Despite the lack of systematic assessments of the potential distortion to the relative transcript abundance or other limitations of global mRNA amplification, the method rapidly became a tool of choice for the profiling of small samples. The Affymetrix platform (high density oligonucleotide arrays) integrated at an early stage the use of mRNA amplification and hybridization with biotinylated complementary RNA (cRNA) products (1517). The procedure was rapidly considered a standard step for all samples, even large. Due to the widespread use of the Affymetrix oligo array platform, numerous papers have been published containing data obtained with at least one round of in vitro transcription. Wang et al. (18) and Baugh et al. (19) presented modified versions of the Eberwine protocol and were the first to quantitatively inspect the differences in gene expression profiles before and after amplification using cDNA and Affymetrix chips, respectively. The amplification protocol found in Baugh et al. (19) follows closely the classical Eberwine method, but includes modifications directed towards optimization. The classical antisense mRNA amplification is 3′ end biased, due to the use of oligo dT primers to initiate first strand cDNA synthesis at the poly(A) 3′ end of the mRNA transcript and complete coverage of the 5′ end is not ensured. For that particular reason, Wang et al. (18) exploited a template-switching effect at the 5′ end of the mRNA transcript to ensure the synthesis of full length ds cDNA (Figure 2). This template-switching effect is based on the terminal transferase activity of the reverse transcriptase that adds additional, non-template residues, primarily cytosines, to the 3′ end of the cDNA. The reverse transcript buffer mixture also contains a primer containing an oligo(G) sequence at its 3′ end which will base pair with the newly synthesized dCTP stretch. Reverse transcriptase then switches templates and continues replicating the defined sequence of the annealed primer. The result is full-length cDNA. The impact of 5′ end loss of the mRNA transcript, however, is dependent on the probe design as discussed in a later paragraph. Both studies concluded that the level of concordance between amplified and non-amplified material was high, although there were some discrepancies that increased as the input of mRNA into the amplification reaction decreased (18,19).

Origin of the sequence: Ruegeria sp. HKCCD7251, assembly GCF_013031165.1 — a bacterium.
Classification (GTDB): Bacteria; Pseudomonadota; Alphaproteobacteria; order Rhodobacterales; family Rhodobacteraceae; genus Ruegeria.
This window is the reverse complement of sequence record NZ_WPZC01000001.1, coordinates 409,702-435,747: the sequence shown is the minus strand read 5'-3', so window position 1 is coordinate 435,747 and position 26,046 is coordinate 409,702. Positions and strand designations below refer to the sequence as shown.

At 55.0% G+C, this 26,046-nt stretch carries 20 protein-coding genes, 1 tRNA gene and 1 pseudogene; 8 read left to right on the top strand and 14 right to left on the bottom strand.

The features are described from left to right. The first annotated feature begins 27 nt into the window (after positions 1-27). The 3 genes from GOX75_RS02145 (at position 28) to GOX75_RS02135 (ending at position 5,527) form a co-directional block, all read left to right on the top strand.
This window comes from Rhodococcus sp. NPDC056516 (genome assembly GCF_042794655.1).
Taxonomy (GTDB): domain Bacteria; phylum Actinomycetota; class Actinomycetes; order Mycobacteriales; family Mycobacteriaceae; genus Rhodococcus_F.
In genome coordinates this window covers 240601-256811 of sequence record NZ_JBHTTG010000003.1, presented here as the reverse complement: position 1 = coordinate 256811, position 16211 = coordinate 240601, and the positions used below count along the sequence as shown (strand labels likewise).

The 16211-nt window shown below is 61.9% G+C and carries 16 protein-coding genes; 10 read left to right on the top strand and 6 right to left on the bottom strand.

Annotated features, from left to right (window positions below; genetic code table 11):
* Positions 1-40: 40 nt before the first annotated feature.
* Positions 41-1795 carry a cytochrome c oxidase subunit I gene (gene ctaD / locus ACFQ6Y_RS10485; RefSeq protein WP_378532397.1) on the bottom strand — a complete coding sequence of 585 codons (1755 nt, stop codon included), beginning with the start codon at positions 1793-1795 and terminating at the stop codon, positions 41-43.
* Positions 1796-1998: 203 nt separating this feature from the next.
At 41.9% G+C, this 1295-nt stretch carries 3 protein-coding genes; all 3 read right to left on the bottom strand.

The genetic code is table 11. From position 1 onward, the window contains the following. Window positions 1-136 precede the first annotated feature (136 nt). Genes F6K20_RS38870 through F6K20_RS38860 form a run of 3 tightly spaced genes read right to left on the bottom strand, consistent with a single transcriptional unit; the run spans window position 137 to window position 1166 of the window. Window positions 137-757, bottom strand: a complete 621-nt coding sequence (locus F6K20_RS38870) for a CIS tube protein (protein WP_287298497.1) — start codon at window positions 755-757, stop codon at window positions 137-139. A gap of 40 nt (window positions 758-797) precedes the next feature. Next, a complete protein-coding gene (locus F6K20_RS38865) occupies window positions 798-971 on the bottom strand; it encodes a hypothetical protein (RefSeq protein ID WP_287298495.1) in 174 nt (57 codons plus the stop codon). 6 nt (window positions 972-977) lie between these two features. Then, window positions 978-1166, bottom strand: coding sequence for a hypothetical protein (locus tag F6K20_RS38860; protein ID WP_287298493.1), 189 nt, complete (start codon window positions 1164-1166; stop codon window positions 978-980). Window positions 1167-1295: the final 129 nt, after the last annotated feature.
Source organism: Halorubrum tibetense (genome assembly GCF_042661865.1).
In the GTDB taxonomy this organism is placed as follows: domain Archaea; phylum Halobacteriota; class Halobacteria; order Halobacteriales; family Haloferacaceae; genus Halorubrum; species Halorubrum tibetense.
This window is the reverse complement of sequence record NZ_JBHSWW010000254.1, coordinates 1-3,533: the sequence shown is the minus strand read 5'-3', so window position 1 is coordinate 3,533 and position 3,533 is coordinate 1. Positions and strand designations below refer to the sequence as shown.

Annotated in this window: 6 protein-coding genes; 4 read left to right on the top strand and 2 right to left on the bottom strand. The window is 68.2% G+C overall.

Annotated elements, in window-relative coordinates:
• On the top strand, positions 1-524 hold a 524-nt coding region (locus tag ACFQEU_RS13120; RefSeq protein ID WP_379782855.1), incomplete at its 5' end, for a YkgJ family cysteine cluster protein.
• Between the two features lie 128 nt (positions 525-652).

Figure 2
Overview of a linear mRNA amplification based on the procedure described by Wang et al. (18). Following oligo dT priming, the method exploits the template switching effect of the reverse transcriptase enzyme. The RT enzyme incorporates non-template dCTPs ...

Following these two seminal amplification papers, a number of protocol variations for sample amplification have appeared, all promising improvements either in terms of technical issues, fidelity or sensitivity of the procedure (2022). As an alternative to the conventional T7-based linear approach, PCR-based exponential strategies were introduced. The PCR-based methods share the feature of introducing PCR-priming sites at both ends of each reverse transcribed cDNA molecule, followed by global amplification of cDNA by PCR cycles (Figure 3) (23,24). Li et al. (25) proposed the inclusion of a cDNA amplification step using the SMART™ PCR technology, which is based on the template switching principle described above. Another alternative strategy uses the template switching feature to generate ds cDNA, from which only one strand is copied throughout consecutive cycles (26). A separate reaction synthesizes the second strand cDNA and the resulting double stranded products serve as templates for in vitro transcription.

Figure 3
Schematic illustration based on a reported exponential amplification method (24). The mRNA transcript is reverse transcribed with an oligo dT primer. The cDNA is tailed by terminal transferase to create an oligo dA tail. Addition of a poly dA stretch ...

Amplification of sample material using PCR techniques does have some advantages. PCR-based amplification yields amplification rates exceeding by far the efficiency of linear amplification (24). This implies that the amount of input material can be further reduced compared to most linear amplification procedures. The method is less labor intensive than the multistep protocols for linear mRNA amplification, which directly implies better cost-effectiveness. The ds cDNA products are suitable for hybridization to array probes of either strand orientation, unlike aRNA products as discussed below. Further, the double stranded products are more stable than RNA products. However, there are great concerns regarding relevant properties inherent in DNA polymerase such as misincorporation of bases, bias toward shorter transcripts and differential amplification efficiencies of different templates based on GC composition. Effects of these properties, especially the two latter which give rise to non-linear amplification, may lead to the misrepresentation of the quantitative transcript values in a sample after multiple PCR cycles.

DNA polymerase can also be applied in linear amplification as in a single primer amplification (SPA) method described by Smith et al. (27). Extension of this technology has resulted in an isothermal amplification of cDNA using a single primer (Figure 4) (28). Only one purification step is required, hence the method is streamlined and rapid. The single stranded (ss) cDNA generated is complementary to conventional oligo array probes.

Figure 4
In the first step of this isothermal linear amplification procedure, a DNA–RNA chimeric primer hybridizes to the poly (A) tail of the mRNA where both segments are extended by the reverse transcriptase. The first strand cDNA is template for the ...

For a more detailed review of amplification procedures and protocols that have been applied to cDNA arrays including practical suggestions, we refer to a recent publication by Wang (29).